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FEMA’s new flood map creates a touch of hell for Paradise residents

November 3rd, 2011 Posted in Opinion

‘They’re absolutely demanding that if you have a mortgage on a property that is in a designated flood area, you must have flood insurance.’ – Mayor Leland Howlett

By D. Whitney Smith

PARADISE — Patience levels crested Wednesday night after a two-hour Town Council discussion, concerning a federal flood-zone assessment that could cost Paradise residents thousands of dollars per year in unsubsidized flood insurance.

A flood insurance rate map drawn up by the Federal Emergency Management Agency recently deemed 29 occupied homes and 32 vacant lots as existing inside a flood-risk zone.

“There’s been varying levels of regulation that have crept in through FEMA,” said Mayor Leland Howlett in council chambers Wednesday. “Basically where it rests today is effective about May; they’re absolutely demanding that if you have a mortgage on a property that is in a designated flood area, you must have flood insurance.”

A federal subsidy called the National Flood Insurance Program reduces insurance rates for mortgage holders, but the caveat is that the town has to write and pass a resolution and ordinance to adopt the program.

“Basically, you end up adopting something that says you’re going to manage all construction and all improvements to anybody’s property,” Howlett said. “I mean, it’s a stinky deal and the right answer is to fix the map. If we sign on, all we’re doing is getting you cheaper insurance for awhile, but we’re not helping anybody who wants to develop in the future, which are the other 30 lots that don’t have houses on them.”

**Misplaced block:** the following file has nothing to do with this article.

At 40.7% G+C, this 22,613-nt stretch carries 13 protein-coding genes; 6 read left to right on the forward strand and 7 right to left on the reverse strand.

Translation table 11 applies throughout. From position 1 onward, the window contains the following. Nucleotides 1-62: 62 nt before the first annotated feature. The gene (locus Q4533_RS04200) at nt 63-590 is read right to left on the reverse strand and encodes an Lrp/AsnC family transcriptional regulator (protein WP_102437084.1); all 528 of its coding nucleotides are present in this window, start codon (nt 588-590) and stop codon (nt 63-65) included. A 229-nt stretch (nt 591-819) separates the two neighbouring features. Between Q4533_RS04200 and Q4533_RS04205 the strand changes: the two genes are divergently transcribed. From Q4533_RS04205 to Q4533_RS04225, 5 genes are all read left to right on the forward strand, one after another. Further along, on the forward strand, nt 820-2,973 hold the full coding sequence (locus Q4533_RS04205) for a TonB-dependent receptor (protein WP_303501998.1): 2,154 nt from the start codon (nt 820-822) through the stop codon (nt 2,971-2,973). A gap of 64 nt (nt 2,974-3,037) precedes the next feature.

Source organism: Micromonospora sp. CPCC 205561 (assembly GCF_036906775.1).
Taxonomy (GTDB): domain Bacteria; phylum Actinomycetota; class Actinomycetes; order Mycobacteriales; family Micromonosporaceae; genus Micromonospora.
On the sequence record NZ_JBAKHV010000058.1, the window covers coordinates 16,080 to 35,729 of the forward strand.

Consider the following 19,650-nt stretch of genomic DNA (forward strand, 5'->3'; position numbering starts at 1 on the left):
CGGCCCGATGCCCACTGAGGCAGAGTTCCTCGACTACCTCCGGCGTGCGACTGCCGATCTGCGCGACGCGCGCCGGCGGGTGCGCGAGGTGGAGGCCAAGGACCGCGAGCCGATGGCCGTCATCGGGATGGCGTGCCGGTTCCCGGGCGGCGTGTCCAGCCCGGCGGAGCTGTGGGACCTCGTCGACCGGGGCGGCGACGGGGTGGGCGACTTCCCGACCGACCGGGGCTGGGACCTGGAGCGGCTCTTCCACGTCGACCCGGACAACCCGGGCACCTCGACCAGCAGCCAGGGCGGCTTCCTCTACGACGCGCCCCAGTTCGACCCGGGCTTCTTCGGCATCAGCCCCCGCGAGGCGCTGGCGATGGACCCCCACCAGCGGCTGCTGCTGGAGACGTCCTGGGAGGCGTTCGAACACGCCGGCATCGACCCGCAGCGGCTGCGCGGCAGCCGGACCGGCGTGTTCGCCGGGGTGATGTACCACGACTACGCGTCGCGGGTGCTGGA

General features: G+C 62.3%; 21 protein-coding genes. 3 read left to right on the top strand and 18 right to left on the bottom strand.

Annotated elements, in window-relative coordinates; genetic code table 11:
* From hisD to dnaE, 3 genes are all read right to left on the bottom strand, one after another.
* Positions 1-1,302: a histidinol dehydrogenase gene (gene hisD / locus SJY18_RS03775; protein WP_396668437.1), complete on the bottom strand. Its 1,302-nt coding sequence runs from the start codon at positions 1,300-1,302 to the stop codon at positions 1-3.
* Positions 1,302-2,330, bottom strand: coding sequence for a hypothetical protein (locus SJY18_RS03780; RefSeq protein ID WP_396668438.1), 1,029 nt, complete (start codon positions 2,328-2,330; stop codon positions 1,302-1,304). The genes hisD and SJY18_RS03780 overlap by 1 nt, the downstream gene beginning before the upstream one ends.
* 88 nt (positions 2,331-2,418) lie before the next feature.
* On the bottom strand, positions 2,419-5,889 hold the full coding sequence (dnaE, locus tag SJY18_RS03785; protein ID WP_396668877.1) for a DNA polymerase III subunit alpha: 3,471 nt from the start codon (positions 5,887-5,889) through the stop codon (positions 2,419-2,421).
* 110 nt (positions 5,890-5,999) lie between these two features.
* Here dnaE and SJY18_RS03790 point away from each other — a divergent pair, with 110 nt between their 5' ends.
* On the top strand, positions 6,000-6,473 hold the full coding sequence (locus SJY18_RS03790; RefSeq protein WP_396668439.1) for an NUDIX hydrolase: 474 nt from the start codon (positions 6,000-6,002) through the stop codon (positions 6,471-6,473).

He said he is doubtful that the flood scenario that FEMA engineers predicted is realistic. In order to refute the FEMA map, though, the town would then have to sign up for NFIP and hire its own engineer.

“The problem is there’s only really been one partially legitimate study done of the area” Howlett said, referring to the FEMA insurance study. “They studied the guts out of Logan and Providence and Smithfield, and then all other areas were studied by ‘approximate’ methods.”

Flood planes exist all over Cache Valley, including in Paradise, Trenton and Cornish — the three municipalities in the valley that have not signed up for the NFIP.

“What they’ve worked out is,” Howlett said, “if the communities are not part of this National Flood Insurance Program, then that insurance is still available to mortgage holders, but they take that federal subsidy away, and it just gets ridiculously expensive.”

While the council has yet to adopt the program, resident Jason Summers, who attended Wednesday’s council meeting, said he’s spoken with an engineer about altering his affected property to revise its classification — making it a non-flood zone.

Summers said the engineer he hired said for the town to get the entire flood zone reassessed it would take roughly 12-18 months and $20,000-$30,000.

“I think we get the biggest bang for our buck,” Howlett said, “if we address it right at the top of where they’re saying this flood zone begins, and get that area properly studied.”

He said if the town leaves it up to each individual home and property owner to hire their own engineer for an assessment, the cost would be a lot to cover.

“I don’t want to take it on myself,” said Rosemarie Jorgensen, a Paradise resident who attended the council meeting.

Councilman Kyle Smith said the goal of the council is to work with affected home and property owners to either hire an engineer to develop a plan that would mitigate the flood-risk designation or to adopt a resolution and sign up for the NFIP.

“I guess the question is,” Smith said, “could we do some type of a joint venture thing to attack the top end?”

The council decided to schedule a public hearing at 6 p.m. before the next council meeting Wednesday, Nov. 16 at 7:30 p.m. Council members discussed the idea of inviting NFIP representative John Crofts to attend the hearing to answer questions and explain the insurance subsidy.

“I put together a list of who the 29 home owners are and who the other 30 vacant lot owners are,” Howlett said. “And we probably need to have a separate meeting where we hammer through it and come up with a plan of where we want to go.”

He said there are three options at this point: Each individual home owner can sort it out on their own, the residents could pool their money and pay for the same engineer to do an assessment, or the council could consider a separate tax to insure each home owner pays an equal share to raise money to pay for an engineer.


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